Chinook season transforms Little Salmon River into a small city

Jun 3 2010 - 11:54pm

ALONG THE LITTLE SALMON RIVER, Idaho -- It's not just fishing that drives people to take part in the short season along the Little Salmon River. Fellowship, family tradition and fun are all part of the annual frenzy.

Each spring during the last decade a small city has formed along the Little Salmon River north of Riggins, Idaho, to meet the return of chinook salmon to the river that bears its name.

It's a conglomeration of tents, RVs and pickups packed alongside the river. They're squeezed into parking lots or wedged between the steep riverbank and the highway.

When word of a hot bite spreads, people skip work and drive through the night to spend hours casting shoulder-to-shoulder -- known as combat fishing -- for the chance to catch a fish that they could buy for about $4 a pound.


"It's just the thrill of having a fish that strong on the end of your line," said Rick Cloepfil of Boise, Idaho. "It's just hard to explain the thrill of having one on and landing it." Cloepfil, an aircraft mechanic, went home after a recent double shift that started at 3:30 a.m., packed and hit the road at 10:30 p.m.

He arrived at the Little Salmon at about 2 a.m., took a short nap, then rose at 3:30 a.m. and sat for two hours next to the river to secure a prime fishing spot.

"You never know when is early enough," he said.

By 7 a.m., he had landed his first chinook of the season.

"He's slept on the rocks before," his wife, Kathy Cloepfil, said.

The Cloepfils and their neighbors, Dan and Julie DeLong, make salmon fishing an annual event that usually ends with a baked salmon dinner.

Dan DeLong, a self-described seafood snob originally from the Puget Sound area in Washington, said spring chinook is among the best-tasting fish you can get.


Bob Mann recently caught a daily limit of salmon. But for him the harvest was secondary to the socializing that inevitably happens when he spends hours rubbing shoulders with other anglers, some of whom he sees only during salmon season.

"We visit and catch up on what's happened during the year," Mann said. "It's the same bunch every year. It's like a class reunion." When Mann hooked a chinook, people moved aside so he could move downstream to fight it. Another angler netted it for him, while others congratulated him for catching his limit.


The semi-organized mayhem on slick rocks and steep banks with hooks and lead weights flying through the air can lead to injuries.

Two years ago, Mann lost his footing on a slick rock and broke his leg. But did the 63-year-old retiree ever consider giving up salmon fishing? "Oh, hell no, it's so much fun," Mann said.

This year, one unlucky Treasure Valley angler was hauled away from the river in an ambulance after he yanked a snagged line and a 3-inch weight lodged between his eyeball and skull socket.

Several years ago, an angler slipped into the river and drowned.


Upstream on Rapid River, where sport anglers are forbidden to fish, members of the Nez Perce Tribe use dip nets and gaff hooks to harvest salmon like the generations before them.

Samuel Enick, 48, has fished there since he was 14 and earns most of his annual income from commercial fishing.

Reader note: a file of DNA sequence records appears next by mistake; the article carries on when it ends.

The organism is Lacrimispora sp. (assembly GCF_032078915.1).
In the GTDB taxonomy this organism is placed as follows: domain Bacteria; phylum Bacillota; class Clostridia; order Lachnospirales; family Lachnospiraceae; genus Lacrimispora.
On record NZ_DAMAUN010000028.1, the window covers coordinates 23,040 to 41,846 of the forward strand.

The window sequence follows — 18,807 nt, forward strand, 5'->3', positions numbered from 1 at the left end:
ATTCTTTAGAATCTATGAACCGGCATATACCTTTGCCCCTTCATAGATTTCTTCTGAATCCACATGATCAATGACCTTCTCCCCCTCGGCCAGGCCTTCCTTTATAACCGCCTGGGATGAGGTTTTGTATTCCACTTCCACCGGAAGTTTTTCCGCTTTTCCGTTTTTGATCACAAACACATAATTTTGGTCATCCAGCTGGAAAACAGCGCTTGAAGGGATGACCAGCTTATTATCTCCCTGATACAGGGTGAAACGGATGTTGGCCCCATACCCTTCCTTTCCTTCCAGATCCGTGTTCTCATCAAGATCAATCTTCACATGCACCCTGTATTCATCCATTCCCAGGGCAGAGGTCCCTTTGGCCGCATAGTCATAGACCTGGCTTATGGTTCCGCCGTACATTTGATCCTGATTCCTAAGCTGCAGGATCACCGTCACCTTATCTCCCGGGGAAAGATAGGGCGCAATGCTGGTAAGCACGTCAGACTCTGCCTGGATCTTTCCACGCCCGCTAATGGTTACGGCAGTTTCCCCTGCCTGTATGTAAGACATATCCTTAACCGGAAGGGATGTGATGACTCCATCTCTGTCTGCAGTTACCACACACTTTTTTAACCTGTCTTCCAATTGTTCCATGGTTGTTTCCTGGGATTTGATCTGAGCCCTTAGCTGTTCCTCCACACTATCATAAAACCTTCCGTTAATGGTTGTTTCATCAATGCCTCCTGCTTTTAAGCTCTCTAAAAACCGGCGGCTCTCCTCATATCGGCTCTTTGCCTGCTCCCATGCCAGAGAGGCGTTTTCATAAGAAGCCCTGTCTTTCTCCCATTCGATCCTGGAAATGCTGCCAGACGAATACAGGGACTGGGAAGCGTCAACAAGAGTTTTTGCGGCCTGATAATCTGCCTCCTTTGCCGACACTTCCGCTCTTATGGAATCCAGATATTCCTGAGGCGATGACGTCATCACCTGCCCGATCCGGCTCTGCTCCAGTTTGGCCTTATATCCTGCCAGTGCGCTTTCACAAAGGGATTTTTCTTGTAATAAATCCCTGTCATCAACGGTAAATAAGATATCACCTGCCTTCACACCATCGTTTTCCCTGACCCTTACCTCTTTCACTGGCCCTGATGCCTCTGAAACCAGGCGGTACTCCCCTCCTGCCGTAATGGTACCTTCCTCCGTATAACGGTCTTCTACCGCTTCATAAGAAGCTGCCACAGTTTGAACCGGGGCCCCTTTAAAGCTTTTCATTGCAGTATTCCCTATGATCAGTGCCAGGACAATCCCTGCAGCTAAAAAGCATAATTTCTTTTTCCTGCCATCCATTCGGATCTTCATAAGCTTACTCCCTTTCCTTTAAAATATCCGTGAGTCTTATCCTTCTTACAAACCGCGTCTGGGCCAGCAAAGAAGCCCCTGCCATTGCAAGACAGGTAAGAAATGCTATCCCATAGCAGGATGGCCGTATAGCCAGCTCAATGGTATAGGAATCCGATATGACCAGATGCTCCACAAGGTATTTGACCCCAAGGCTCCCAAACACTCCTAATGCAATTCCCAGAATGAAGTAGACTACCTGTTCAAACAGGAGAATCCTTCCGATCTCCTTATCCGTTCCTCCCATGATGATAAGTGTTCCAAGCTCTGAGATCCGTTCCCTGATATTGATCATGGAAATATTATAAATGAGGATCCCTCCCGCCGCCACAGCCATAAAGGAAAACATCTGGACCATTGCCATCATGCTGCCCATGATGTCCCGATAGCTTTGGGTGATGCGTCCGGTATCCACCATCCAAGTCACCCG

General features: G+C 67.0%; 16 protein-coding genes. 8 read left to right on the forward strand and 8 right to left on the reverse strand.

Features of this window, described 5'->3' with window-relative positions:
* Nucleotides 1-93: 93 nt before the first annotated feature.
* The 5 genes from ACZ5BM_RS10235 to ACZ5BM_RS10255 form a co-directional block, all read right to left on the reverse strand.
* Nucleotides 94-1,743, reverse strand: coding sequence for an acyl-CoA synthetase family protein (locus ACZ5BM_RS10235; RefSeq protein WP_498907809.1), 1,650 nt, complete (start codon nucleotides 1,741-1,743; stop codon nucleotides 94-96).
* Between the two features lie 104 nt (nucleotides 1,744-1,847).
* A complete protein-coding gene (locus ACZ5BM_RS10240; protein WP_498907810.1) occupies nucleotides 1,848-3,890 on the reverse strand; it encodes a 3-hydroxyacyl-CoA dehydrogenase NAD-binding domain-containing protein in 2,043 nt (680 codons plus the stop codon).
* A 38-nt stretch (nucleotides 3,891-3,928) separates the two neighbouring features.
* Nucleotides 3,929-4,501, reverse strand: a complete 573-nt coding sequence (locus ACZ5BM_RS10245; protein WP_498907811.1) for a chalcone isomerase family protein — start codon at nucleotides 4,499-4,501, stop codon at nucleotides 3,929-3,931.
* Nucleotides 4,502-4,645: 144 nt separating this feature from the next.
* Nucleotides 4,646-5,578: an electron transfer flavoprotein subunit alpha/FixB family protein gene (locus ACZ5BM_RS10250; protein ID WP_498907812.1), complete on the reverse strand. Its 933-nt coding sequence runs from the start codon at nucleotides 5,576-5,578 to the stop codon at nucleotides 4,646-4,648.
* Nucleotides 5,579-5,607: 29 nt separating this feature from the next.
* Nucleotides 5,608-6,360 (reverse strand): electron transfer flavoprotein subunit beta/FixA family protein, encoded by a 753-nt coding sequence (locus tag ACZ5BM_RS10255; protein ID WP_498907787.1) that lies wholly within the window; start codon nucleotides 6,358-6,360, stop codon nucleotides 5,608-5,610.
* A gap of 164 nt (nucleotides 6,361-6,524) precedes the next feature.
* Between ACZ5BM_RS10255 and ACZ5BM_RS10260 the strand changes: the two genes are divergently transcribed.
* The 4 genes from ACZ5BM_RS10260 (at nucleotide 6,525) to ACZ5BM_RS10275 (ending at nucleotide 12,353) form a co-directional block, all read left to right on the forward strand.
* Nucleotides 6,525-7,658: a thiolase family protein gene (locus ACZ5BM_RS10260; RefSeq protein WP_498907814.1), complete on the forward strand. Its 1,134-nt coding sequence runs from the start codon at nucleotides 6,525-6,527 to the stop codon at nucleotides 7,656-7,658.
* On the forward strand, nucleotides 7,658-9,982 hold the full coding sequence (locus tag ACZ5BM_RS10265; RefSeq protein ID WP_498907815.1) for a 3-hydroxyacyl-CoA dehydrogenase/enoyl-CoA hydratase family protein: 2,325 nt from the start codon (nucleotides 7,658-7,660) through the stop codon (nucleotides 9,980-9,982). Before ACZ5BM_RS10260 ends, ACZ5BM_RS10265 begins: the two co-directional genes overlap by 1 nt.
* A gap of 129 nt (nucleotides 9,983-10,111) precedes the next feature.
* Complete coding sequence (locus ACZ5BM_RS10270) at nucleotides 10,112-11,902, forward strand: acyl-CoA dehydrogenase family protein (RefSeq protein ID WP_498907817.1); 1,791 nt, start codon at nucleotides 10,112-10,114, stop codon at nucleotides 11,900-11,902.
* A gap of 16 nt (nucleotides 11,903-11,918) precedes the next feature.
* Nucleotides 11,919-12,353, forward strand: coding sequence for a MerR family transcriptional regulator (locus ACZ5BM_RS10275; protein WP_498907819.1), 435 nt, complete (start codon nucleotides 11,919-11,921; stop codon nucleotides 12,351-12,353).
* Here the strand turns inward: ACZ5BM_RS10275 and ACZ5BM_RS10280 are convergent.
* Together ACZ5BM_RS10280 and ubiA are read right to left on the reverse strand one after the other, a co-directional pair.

He starts gill-netting on the Columbia River in early spring, moves to Rapid River when the salmon arrive there and finishes his season on the South Fork of the Salmon River.

"I can make $400 per day catching fish," he said.

Enick and other tribal members sell their salmon along U.S. 95 within a stone's throw of where they harvest the fish.

But not all the fish they catch are sold. Many are given to churches on the reservation for ceremonies.

"We give them to the elders and whoever else needs them," he said.

Talon Davis, 11, is learning to gaff salmon. His small frame is too light to muscle the long, heavy dip net that has twice dislocated Enick's shoulder.

Davis uses a 3-inch hook affixed to a long wood pole to sweep the bottom of Rapid River and snag chinook.

On his best day, Davis made $80 selling his catch.

Davis started helping other tribal fishermen when he was 6 by gutting fish and carrying them from the river to trucks and coolers.

Now he's taking his place among the older anglers, and once gaffed 20 chinook in a single day.

"A lot of youngsters catch on real fast," Enick said.


Rexanne Zimmerman owns the combination tackle shop and liquor store in Riggins, which is the unofficial headquarters for salmon anglers.

In the early 1990s, when salmon seasons were sporadic and short, salmon fishing mostly attracted local anglers or those from nearby communities. But 2010 marked the 10th straight year of salmon fishing, which is the longest streak since the early 1960s, and now attracts people from throughout the Northwest.

Zimmerman said she gets calls from Montana, Utah, Nevada, Arizona and California. She started getting phone calls in January and February from people wanting to know about the coming salmon season, which typically opens in late April.

"They just call and say, 'When is the best time to plan our vacation?"' Zimmerman said.


Unlike the long steelhead season, which lasts from September through April, salmon fishing is "like a feeding frenzy because it's such a short season," Zimmerman said.

Prime fishing typically lasts from a month to six weeks, depending on the size of the run.

The influx of anglers brings millions of dollars to the small river community. Restaurants, motels, bars, gas stations and stores go full-tilt to accommodate the rush.

"We all get whipped, but we look forward to it," Zimmerman said.

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